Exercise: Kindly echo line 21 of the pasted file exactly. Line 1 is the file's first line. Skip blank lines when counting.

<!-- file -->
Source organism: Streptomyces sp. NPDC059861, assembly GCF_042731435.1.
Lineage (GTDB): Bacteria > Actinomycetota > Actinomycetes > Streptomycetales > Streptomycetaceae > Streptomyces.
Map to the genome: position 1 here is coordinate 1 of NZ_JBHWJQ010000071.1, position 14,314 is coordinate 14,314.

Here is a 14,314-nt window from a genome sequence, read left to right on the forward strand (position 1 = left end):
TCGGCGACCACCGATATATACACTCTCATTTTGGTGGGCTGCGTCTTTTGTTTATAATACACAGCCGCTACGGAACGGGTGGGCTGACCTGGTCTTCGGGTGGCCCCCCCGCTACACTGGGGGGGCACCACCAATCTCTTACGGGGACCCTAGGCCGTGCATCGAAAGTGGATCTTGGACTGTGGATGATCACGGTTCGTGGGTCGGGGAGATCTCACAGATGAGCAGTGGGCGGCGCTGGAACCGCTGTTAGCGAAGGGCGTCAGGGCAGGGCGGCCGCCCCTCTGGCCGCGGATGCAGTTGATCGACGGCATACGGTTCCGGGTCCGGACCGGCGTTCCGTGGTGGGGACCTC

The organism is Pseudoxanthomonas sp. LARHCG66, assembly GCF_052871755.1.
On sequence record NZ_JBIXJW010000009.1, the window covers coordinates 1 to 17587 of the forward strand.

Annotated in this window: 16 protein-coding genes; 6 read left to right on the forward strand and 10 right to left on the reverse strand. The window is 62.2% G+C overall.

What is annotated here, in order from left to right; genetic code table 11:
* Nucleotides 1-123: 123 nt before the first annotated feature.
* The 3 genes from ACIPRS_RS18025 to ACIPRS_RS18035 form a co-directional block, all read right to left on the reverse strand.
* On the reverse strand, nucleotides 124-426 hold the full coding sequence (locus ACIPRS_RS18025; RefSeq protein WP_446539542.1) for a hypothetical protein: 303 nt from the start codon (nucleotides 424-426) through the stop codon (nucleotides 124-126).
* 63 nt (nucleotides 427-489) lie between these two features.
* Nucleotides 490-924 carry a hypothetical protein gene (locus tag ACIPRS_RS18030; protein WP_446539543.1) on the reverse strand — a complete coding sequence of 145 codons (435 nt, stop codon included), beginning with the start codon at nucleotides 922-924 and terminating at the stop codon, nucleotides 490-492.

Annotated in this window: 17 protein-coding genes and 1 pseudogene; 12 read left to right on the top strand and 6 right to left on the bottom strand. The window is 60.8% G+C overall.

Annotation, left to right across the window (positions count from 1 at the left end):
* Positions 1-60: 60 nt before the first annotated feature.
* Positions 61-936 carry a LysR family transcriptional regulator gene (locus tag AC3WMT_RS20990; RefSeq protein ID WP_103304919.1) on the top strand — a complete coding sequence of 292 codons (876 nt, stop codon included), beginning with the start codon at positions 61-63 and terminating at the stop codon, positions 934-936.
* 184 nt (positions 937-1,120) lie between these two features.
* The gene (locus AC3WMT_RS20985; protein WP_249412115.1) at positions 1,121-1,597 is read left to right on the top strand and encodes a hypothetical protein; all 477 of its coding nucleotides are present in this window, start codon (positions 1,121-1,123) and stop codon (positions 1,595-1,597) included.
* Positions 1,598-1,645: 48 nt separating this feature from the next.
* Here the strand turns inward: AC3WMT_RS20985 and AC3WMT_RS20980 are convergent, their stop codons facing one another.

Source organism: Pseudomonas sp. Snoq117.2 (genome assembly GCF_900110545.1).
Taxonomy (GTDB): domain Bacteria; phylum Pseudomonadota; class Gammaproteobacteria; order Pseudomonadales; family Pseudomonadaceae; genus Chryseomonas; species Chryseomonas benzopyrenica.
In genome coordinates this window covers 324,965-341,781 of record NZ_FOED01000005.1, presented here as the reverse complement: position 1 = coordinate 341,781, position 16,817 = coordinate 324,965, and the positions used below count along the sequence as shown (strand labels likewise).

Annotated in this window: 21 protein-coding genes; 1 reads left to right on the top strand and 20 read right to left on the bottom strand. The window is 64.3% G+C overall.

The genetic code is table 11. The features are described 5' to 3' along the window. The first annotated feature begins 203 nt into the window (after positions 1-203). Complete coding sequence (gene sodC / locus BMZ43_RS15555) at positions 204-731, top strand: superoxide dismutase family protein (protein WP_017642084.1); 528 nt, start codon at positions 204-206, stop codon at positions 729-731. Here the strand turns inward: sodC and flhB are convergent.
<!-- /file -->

* Positions 1,598-1,645: 48 nt separating this feature from the next.